cc licensed flickr photo shared by dbking
There are hundreds of women who, down through history, have shaped our world as it is today. To select only five of them is an awesome task. Most stories include another person who was instrumental in helping and developing the talents latent in each pioneering woman. The following are only five chosen from that great list.
Born in Cedarville, Illinois, in 1860, Jane became an outstanding example of compassion for the poor, for the black community, for immigrants and for laboring people. Influenced by a settlement house in the depths of London she, with Ellen Starr, founded the Hull House in Chicago to give medical care and other services to needy people.
She supported better working conditions for women and children. She was a charter member of the NAACP, the ACLU and the Women’s Peace Party before her death in 1935.
Susan B. Anthony
Born in 1820 in Adams, Massachusetts, Susan dedicated her life to obtaining voting rights for women. Her Quaker upbringing was responsible for early training in equality for women. She and her friend, Elizabeth Cady Stanton, were successful in organizing the National Woman’s Suffrage Association in 1869.
She authored the 19th Amendment that gave women the right to vote. She was active in founding the International Council of Women and the International Woman Suffrage Council. After her death, in 1906, she was commemorated by a U.S. coin.
Mary Ann Todd Lincoln
Mary was born in December, 1818, in Lexington, Kentucky. Many families during that period were not interested in educating their female children, but Mary’s parents strongly believed in a good education for Mary. She met Abraham Lincoln and, by November of 1842, married him.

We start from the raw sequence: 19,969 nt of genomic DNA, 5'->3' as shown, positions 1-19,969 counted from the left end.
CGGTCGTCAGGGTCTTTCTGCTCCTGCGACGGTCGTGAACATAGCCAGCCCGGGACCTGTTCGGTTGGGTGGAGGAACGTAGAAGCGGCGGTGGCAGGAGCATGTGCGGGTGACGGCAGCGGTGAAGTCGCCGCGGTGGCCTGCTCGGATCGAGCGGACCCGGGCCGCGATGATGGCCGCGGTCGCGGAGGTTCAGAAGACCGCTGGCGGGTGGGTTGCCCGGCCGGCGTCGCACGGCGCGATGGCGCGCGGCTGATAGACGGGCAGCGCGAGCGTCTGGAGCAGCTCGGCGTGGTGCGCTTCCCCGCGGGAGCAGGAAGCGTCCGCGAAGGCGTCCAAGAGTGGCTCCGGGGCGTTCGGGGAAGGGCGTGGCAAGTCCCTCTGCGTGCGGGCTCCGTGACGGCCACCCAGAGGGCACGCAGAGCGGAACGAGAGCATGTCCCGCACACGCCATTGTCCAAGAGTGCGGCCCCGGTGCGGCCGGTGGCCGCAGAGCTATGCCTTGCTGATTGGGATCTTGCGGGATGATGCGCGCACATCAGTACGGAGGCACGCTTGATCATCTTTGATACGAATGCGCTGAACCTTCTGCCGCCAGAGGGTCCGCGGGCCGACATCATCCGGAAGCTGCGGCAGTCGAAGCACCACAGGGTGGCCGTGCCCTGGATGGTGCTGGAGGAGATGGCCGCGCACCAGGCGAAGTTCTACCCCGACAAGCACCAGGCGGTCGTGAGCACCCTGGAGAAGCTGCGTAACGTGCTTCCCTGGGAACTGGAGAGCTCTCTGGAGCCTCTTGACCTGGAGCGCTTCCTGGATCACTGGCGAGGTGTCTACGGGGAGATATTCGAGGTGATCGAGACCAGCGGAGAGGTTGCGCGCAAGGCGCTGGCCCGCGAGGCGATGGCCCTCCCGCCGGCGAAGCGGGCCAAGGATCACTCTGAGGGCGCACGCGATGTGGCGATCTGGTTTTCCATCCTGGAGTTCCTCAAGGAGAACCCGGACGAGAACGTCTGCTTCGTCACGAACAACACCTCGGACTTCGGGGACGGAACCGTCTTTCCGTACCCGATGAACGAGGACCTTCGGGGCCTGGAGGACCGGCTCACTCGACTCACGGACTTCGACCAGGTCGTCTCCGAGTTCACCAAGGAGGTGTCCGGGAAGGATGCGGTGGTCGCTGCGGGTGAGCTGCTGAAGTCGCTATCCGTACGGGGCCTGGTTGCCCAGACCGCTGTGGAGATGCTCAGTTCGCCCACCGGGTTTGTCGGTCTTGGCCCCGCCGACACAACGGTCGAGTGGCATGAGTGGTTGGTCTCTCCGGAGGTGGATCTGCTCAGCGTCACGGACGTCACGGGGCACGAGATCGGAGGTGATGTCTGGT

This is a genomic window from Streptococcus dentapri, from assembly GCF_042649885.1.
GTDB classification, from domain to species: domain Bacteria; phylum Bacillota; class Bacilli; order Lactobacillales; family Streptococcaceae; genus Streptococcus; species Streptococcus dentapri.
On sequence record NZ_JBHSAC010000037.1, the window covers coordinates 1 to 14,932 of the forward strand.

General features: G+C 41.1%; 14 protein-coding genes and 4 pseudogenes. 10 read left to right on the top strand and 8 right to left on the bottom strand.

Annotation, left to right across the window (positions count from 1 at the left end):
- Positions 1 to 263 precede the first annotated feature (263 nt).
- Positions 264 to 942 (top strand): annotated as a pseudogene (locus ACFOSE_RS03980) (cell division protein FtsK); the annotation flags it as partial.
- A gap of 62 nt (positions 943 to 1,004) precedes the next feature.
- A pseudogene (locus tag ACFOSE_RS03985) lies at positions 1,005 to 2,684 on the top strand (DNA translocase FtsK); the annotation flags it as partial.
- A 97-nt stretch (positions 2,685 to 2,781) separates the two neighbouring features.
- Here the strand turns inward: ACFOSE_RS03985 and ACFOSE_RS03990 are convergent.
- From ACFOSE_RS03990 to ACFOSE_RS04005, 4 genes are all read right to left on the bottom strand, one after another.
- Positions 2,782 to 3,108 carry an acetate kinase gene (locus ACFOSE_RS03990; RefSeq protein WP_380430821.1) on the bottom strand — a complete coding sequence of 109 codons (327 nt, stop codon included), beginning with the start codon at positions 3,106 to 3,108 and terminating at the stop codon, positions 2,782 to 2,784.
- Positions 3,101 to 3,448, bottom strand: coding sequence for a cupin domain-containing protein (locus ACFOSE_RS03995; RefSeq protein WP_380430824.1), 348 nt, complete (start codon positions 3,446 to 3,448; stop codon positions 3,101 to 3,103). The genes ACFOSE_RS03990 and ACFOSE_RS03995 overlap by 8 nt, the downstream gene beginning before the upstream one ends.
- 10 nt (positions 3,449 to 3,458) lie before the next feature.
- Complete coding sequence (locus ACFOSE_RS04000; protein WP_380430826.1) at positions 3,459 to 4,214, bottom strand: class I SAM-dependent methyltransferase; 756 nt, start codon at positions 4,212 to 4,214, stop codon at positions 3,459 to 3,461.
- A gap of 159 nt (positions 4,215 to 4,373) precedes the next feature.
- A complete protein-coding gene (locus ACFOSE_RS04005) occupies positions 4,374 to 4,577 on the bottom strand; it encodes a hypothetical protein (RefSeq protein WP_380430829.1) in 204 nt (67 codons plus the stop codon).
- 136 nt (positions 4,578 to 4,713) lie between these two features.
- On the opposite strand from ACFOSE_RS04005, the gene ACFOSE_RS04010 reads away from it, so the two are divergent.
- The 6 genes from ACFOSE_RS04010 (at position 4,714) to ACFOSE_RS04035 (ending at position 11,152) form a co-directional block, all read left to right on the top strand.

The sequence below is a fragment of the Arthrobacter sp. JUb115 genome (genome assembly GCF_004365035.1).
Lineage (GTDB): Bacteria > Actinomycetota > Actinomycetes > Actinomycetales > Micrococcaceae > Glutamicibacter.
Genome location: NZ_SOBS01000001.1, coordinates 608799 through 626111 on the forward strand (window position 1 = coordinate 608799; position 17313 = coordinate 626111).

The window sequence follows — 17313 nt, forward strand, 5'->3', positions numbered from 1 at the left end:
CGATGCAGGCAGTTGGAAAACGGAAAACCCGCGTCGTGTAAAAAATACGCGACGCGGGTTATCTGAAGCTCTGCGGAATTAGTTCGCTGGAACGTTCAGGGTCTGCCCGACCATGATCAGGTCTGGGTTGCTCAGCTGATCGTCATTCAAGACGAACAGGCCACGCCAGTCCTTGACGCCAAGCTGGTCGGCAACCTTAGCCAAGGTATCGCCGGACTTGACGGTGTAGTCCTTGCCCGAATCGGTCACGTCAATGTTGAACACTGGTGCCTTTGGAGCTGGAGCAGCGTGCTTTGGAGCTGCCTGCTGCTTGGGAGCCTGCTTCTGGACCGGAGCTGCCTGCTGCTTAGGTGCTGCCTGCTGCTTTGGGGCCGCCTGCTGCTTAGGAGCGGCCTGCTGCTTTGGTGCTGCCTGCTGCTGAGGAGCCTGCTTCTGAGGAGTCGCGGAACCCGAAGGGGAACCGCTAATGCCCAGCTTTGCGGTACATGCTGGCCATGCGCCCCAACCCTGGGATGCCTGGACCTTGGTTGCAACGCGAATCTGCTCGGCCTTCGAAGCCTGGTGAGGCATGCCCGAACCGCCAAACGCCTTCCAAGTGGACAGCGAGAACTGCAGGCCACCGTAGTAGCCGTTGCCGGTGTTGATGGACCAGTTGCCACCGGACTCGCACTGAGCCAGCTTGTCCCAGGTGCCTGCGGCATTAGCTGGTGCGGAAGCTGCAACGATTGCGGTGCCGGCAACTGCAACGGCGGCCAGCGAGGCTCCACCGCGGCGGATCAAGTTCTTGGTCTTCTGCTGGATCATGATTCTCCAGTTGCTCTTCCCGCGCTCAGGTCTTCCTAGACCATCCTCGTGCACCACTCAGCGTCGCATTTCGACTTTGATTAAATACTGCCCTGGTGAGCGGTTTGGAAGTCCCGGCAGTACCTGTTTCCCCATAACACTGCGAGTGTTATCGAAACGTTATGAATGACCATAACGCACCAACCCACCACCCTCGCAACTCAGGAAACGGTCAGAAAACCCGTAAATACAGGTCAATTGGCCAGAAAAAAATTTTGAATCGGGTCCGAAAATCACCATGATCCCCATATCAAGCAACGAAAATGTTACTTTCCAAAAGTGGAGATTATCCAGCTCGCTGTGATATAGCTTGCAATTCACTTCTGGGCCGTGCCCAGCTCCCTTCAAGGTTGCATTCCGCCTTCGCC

Mary’s influence in Abraham Lincoln’s political career and her faith in him was instrumental in getting him elected to the presidency of the U.S. in 1860. During the Civil War, the south saw Mary as a traitor and the north as a spy. When Abraham was assassinated in 1865, after being re-elected to the presidency, Mary’s health began to deteriorate and she never fully recovered. She died in July of 1882.
Marie was born in Warsaw, Poland in 1867, an era when women in science were rare. Through a succession of positions, Marie joined a laboratory in Paris where she met Pierre Curie. Together they discovered the element Polonium and later Radium. In 1903, she became the first woman to be awarded the Nobel Prize in Physics. The first woman to head a laboratory at the Sorbonne University in Paris, she also became the first person to be awarded a second Nobel Prize, this one in Chemistry. After dying in July of 1934, she was commemorated by a movie, stamps, coins and her ashes buried in the Pantheon in Paris.
Helen’s story cannot be told without including Joanna Macy, nee Sullivan. Helen was born in June of 1880 in Alabama. At the age of 19 months, she had a fever that left her deaf and blind. At five, her behavior led to the hiring of Joanna (Anne) Sullivan as a tutor. Her family could not know what an influence Anne would make on Helen’s life. Herself blind from an illness when she was young, she helped Helen learn and obtain an extensive education. Helen eventually graduated from Radcliffe College and wrote “The Story of My Life” that is her own autobiography.
Her influence did not end with her death in 1968. The Helen Keller International, an organization for blind, was organized in her honor.
Milly Crawford is an ER nurse and guest author at www.top-nursing-programs.com, a site with guides and information to assist potential nursing students.